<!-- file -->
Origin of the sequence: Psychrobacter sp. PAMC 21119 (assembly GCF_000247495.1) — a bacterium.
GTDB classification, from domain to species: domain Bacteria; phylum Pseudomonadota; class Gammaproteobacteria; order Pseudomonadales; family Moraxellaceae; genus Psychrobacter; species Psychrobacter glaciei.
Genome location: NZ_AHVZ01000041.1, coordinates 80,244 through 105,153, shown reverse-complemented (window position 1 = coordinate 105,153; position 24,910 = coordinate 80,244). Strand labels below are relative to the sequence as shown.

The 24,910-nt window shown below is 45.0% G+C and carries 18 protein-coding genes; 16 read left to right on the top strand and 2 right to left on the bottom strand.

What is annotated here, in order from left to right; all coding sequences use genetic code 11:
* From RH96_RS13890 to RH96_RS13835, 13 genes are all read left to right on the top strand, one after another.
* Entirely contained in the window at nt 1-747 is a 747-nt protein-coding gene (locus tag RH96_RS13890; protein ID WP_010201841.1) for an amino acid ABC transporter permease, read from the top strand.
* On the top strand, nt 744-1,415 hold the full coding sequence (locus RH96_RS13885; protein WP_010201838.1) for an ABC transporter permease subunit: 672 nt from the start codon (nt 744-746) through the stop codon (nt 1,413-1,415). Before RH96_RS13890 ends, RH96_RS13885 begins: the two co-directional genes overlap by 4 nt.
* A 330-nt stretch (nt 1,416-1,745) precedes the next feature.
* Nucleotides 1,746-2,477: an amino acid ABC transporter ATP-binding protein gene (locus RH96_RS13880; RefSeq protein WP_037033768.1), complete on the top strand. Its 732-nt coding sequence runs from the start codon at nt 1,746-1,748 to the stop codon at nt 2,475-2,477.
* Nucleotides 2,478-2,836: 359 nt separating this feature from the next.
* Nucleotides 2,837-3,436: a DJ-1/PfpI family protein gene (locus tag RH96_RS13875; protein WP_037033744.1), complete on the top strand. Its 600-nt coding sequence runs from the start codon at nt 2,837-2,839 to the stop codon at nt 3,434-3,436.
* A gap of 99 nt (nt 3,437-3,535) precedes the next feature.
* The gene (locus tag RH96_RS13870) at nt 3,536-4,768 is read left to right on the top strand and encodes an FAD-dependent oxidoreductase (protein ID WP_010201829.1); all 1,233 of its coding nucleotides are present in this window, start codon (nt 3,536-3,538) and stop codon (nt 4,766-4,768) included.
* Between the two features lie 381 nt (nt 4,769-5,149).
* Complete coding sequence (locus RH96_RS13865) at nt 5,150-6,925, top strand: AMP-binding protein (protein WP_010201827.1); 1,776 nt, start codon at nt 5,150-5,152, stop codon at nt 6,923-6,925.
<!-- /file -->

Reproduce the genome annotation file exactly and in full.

Origin of the sequence: Psychrobacter sp. PAMC 21119 (assembly GCF_000247495.1) — a bacterium.
GTDB classification, from domain to species: domain Bacteria; phylum Pseudomonadota; class Gammaproteobacteria; order Pseudomonadales; family Moraxellaceae; genus Psychrobacter; species Psychrobacter glaciei.
Genome location: NZ_AHVZ01000041.1, coordinates 80,244 through 105,153, shown reverse-complemented (window position 1 = coordinate 105,153; position 24,910 = coordinate 80,244). Strand labels below are relative to the sequence as shown.

The 24,910-nt window shown below is 45.0% G+C and carries 18 protein-coding genes; 16 read left to right on the top strand and 2 right to left on the bottom strand.

What is annotated here, in order from left to right; all coding sequences use genetic code 11:
* From RH96_RS13890 to RH96_RS13835, 13 genes are all read left to right on the top strand, one after another.
* Entirely contained in the window at nt 1-747 is a 747-nt protein-coding gene (locus tag RH96_RS13890; protein ID WP_010201841.1) for an amino acid ABC transporter permease, read from the top strand.
* On the top strand, nt 744-1,415 hold the full coding sequence (locus RH96_RS13885; protein WP_010201838.1) for an ABC transporter permease subunit: 672 nt from the start codon (nt 744-746) through the stop codon (nt 1,413-1,415). Before RH96_RS13890 ends, RH96_RS13885 begins: the two co-directional genes overlap by 4 nt.
* A 330-nt stretch (nt 1,416-1,745) precedes the next feature.
* Nucleotides 1,746-2,477: an amino acid ABC transporter ATP-binding protein gene (locus RH96_RS13880; RefSeq protein WP_037033768.1), complete on the top strand. Its 732-nt coding sequence runs from the start codon at nt 1,746-1,748 to the stop codon at nt 2,475-2,477.
* Nucleotides 2,478-2,836: 359 nt separating this feature from the next.
* Nucleotides 2,837-3,436: a DJ-1/PfpI family protein gene (locus tag RH96_RS13875; protein WP_037033744.1), complete on the top strand. Its 600-nt coding sequence runs from the start codon at nt 2,837-2,839 to the stop codon at nt 3,434-3,436.
* A gap of 99 nt (nt 3,437-3,535) precedes the next feature.
* The gene (locus tag RH96_RS13870) at nt 3,536-4,768 is read left to right on the top strand and encodes an FAD-dependent oxidoreductase (protein ID WP_010201829.1); all 1,233 of its coding nucleotides are present in this window, start codon (nt 3,536-3,538) and stop codon (nt 4,766-4,768) included.
* Between the two features lie 381 nt (nt 4,769-5,149).
* Complete coding sequence (locus RH96_RS13865) at nt 5,150-6,925, top strand: AMP-binding protein (protein WP_010201827.1); 1,776 nt, start codon at nt 5,150-5,152, stop codon at nt 6,923-6,925.